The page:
• If you don’t know if it’s recyclable, but hope it is…
  • If it has a recycling symbol or label on it, so you assume it must be okay…
  • If you’re pretty sure it’s not recyclable, but hope that somewhere down the line someone will be able to recycle it…

…You might be a wishful recycler! You may have the best of intentions, but improper recycling can hurt more than it helps. Take time to learn what CAN be recycled in your area.

If it has a symbol, is it always recyclable?

In a word, no. Just because something has a recycling symbol on it, or says “recycle,” “recyclable,” or “recycled content” does not mean you can definitely recycle it in our metro area.

ChasingArrowQuestionMarkArtboard 1_RSblog-350pxThe numbers you see inside the recycling symbol on plastic bottles are resin codes developed by the plastics industry to help them properly sort plastics for recycling. In the Kansas City metro area, for example, milk jugs (#2) and yogurt containers (#5) are recyclable. However, Styrofoam takeout boxes (#6) and antifreeze bottles (#2) are not. Contact your hauler to find out which types of plastic can be thrown in the bin.

Some items that say they’re “recyclable” may be in other parts of the country, but it might not be true in our area if there is no local end market for reuse, too little value in the material, or both.

“Made from recycled content” doesn’t always mean an item can be recycled again. For example, you may find a ballpoint pen that says it’s “made from recycled bottles.” That’s great— buying recycled is essential to closing the recycling loop — but it doesn’t mean you can recycle the pen.

The unintended consequences of wishful recycling

When you put an item in your recycling bin that isn’t accepted by your curbside program or drop-off facility, you’re merely relocating your trash: now someone at the recycling facility will have to throw that item away. You may also inadvertently contaminate other recyclables in the bin, which can lower their value or negate it entirely.

How? Let’s say you throw a glass pickle jar in your curbside recycling bin, even though your program does not accept glass. As the glass gets crushed in the recycling truck, glass shards and dust contaminate all the other recyclables they touch, lowering their value. Or, let’s say you throw a half-full can of paint thinner in the bin because it comes in a metal can, and your program accepts metal cans. Once that can is crushed in the recycling truck, the paint thinner could contaminate enough of the recyclables that the whole load has to go to the landfill.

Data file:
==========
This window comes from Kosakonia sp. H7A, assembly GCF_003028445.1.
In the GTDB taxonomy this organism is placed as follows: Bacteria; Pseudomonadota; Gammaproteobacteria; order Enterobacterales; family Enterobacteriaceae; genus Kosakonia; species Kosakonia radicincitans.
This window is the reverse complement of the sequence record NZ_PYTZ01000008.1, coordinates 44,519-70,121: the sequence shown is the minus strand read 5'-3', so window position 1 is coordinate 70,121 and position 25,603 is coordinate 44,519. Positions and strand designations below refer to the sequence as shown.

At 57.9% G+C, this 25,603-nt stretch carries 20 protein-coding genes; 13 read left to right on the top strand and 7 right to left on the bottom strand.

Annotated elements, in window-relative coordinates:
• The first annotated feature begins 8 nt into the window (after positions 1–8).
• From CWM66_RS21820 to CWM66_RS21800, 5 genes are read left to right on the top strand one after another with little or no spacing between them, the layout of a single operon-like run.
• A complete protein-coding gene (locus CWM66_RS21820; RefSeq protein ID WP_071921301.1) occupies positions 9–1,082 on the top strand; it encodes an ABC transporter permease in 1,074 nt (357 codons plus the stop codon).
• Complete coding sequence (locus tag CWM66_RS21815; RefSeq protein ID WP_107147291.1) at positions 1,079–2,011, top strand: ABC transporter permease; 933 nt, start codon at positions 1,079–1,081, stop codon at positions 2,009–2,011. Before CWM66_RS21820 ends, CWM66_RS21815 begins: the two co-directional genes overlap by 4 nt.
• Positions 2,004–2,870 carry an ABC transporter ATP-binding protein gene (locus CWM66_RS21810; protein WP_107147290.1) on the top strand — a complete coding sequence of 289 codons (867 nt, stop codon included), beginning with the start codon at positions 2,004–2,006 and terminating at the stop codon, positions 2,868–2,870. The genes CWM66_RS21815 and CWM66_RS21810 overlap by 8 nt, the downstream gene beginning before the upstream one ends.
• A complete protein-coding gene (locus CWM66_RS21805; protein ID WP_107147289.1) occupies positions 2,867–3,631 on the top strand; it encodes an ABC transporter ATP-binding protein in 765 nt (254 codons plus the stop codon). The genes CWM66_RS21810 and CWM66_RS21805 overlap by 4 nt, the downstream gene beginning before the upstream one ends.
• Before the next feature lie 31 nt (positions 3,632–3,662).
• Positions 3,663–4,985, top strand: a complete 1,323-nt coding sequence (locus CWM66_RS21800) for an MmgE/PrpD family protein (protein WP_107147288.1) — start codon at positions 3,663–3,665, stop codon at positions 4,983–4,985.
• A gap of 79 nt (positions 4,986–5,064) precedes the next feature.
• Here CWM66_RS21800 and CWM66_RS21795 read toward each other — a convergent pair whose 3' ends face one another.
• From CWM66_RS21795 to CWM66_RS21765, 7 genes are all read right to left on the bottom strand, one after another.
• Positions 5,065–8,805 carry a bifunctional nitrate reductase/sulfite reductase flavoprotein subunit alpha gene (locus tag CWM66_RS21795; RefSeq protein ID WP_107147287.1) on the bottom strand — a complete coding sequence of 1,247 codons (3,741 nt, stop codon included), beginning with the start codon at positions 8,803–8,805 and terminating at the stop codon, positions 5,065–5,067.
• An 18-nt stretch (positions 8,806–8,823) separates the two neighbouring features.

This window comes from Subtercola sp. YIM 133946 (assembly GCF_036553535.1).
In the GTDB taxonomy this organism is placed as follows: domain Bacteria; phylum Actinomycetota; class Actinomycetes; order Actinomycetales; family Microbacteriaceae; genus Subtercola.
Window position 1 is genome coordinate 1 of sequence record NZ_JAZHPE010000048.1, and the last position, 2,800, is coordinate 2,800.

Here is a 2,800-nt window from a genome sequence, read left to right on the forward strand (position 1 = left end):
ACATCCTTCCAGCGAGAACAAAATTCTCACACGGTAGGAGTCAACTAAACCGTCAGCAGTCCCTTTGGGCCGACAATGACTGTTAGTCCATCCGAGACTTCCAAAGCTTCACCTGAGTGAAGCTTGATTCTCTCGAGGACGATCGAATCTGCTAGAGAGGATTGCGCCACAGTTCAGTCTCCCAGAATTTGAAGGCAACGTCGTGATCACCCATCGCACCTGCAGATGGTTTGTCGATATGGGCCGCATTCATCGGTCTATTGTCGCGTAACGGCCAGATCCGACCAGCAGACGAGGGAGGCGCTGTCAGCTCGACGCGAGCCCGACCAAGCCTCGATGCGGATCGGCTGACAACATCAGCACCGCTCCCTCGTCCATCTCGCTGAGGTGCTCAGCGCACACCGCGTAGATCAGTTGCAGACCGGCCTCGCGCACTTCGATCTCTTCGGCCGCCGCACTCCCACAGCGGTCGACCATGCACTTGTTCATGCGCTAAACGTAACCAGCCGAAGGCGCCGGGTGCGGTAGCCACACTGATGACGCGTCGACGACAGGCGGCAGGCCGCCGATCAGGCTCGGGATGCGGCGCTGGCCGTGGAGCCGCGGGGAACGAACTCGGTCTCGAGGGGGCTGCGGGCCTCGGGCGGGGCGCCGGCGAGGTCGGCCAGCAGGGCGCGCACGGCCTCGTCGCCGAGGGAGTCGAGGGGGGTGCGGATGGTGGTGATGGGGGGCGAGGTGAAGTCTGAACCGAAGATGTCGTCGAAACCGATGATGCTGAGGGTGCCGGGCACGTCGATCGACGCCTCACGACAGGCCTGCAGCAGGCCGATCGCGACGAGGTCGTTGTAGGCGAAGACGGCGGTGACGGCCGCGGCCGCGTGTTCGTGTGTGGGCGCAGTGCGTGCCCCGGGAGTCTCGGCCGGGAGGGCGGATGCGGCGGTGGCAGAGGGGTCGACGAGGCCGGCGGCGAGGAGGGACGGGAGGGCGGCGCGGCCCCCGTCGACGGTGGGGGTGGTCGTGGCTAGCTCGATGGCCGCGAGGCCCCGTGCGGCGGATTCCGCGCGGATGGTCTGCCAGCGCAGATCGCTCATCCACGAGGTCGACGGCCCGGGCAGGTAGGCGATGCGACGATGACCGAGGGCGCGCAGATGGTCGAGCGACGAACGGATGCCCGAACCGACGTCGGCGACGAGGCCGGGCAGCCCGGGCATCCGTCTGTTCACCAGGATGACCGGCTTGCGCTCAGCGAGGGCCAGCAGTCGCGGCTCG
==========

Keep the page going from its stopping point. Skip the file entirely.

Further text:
What’s the solution?

So, what can you do to avoid “wishful recycling”? Only put items in your recycling bin that your program accepts. To find this information:

  • Contact your hauler or check the label attached to the top of your recycling bin.
  • For plastics, check out our Plastics Recycling page which clearly explains the type of plastics that are and are not recyclable in the Kansas City metro area.
  • Give us a call: (816) 474-8326.

For more information on recycling, visit RecycleSpot.org.

How much trash do you send to the landfill?

trashThe answer depends on who you ask and how you define “trash.” There are two main sources for nationwide solid waste management data in the United States:

The two sources use different methodologies and as a result provide different answers to the question. The EPA determines the size of the waste stream using manufacturing production data, estimates of product imports and exports and estimated product life. Estimates for the generation of food and yard waste are based on sampling studies. EPA has used this methodology consistently for over 40 years, which allows for analyses of long-term trends. EPA defines “municipal solid waste” — or trash, as most of us call it — as everyday items such as product packaging, grass clippings, furniture, clothing, bottles, cans, food scraps, newspapers, appliances, consumer electronics and batteries. These items come from homes, institutions such as schools and hospitals, and commercial sources such as restaurants and small businesses. EPA’s definition does not include municipal wastewater treatment sludge, industrial process waste, automobile bodies, combustion ash or construction and demolition debris.